Pubblicato in: Banche Centrali, Devoluzione socialismo, Unione Europea

Macron e Merkel. Duello all’ultimo sangue. Si odiano.

Giuseppe Sandro Mela.

2019-06-27.

Paolo Uccello. Battaglia di San Romano. Uffizi. 001

«Acrimony mounts between France and Germany over commission job»

«EU leaders meet Sunday in an effort to get past the gridlock»

«The European Union’s center-right alliance is determined to defy French President Emmanuel Macron in the race to nominate the next EU Commission chief»

«European conservatives were enraged that Macron blocked their candidate for commission president, Manfred Weber, at last week’s summit in Brussels, and suspect he is seeking to undermine their role, even though they won the most seats in the next EU Parliament»

«The EU’s 28 national leaders are responsible for nominating the next head of the EU executive but need to find a candidate who can win the backing of the parliament in order to take office»

«So far we’ve only seen destructive proposals, …. We run the risk of entering a period of crisis management. I hope that no one wants to take that risk»

«French officials say they have no intention of putting forward their own candidate at this point because they are aware that it would only serve to give the EPP a target»

«The EPP officials said that they see Macron’s hardball tactics as part of a broader strategy to undermine their preeminence in European politics. His sarcastic comments of Bundesbank chief Jens Weidmann were seen as further proof of their distrust»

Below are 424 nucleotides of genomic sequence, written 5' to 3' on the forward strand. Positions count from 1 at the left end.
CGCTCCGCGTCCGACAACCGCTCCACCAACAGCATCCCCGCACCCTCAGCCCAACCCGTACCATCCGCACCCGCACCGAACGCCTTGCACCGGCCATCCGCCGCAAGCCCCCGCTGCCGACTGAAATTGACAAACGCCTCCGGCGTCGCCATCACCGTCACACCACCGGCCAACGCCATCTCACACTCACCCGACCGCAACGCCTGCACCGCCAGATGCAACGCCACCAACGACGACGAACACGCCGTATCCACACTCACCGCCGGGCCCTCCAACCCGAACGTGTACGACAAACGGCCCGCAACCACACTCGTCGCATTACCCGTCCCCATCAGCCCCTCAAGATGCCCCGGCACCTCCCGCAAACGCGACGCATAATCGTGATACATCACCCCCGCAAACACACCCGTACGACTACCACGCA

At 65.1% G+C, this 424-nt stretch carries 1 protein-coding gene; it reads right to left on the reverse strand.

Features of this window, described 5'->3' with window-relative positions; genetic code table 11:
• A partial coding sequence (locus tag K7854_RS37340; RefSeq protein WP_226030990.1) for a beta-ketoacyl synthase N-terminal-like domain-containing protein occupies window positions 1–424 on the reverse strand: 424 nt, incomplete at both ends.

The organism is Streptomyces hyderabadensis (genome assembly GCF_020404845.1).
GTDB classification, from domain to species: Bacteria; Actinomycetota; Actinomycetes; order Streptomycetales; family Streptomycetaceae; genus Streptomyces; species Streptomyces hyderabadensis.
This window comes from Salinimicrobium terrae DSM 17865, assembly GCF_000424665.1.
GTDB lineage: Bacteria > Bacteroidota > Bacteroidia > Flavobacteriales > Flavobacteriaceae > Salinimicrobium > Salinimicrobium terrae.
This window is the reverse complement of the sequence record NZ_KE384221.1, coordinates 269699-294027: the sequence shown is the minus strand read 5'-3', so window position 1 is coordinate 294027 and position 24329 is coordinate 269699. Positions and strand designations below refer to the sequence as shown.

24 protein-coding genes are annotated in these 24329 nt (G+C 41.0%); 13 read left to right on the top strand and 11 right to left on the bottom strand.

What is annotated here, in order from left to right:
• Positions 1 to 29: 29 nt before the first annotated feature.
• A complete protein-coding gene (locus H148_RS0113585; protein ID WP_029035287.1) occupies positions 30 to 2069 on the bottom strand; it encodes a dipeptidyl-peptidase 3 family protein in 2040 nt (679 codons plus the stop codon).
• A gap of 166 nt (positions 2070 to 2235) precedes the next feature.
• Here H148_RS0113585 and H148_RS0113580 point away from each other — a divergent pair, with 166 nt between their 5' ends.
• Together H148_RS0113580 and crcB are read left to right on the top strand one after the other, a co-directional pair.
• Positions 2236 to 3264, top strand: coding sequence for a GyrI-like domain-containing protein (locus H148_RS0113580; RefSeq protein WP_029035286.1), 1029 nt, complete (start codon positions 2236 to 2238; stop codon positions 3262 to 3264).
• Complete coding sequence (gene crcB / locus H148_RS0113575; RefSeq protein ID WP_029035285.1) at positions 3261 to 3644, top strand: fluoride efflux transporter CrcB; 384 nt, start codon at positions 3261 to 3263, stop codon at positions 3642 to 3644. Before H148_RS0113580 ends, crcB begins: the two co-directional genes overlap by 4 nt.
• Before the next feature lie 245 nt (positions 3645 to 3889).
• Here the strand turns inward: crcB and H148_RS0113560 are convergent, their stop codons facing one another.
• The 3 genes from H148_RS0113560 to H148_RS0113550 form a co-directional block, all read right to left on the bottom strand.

«But since taking power Macron has seen his ambitions for tighter integration of the EU frustrated by opposition from mainly conservative governments in the north»

«None of the three lead candidates for the job, known as Spitzenkandidaten, have a majority and Merkel said at the summit in Brussels that “at the moment I don’t see anything changing in this.”»

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Una delle grosse poste in gioco è il Governatore della Ecb.

Weidmann’s New Hurdle in Bid for ECB Presidency Is French Irony

«Jens Weidmann’s candidacy for the helm of the European Central Bank has just been bruised by a lashing of French irony.

At a meeting of European Union leaders in Brussels, French President Emmanuel Macron praised the Bundesbank head for accepting that outgoing ECB President Mario Draghi’s “whatever it takes” policy, known as OMT, is legally valid. But he also doused his compliments with sarcasm.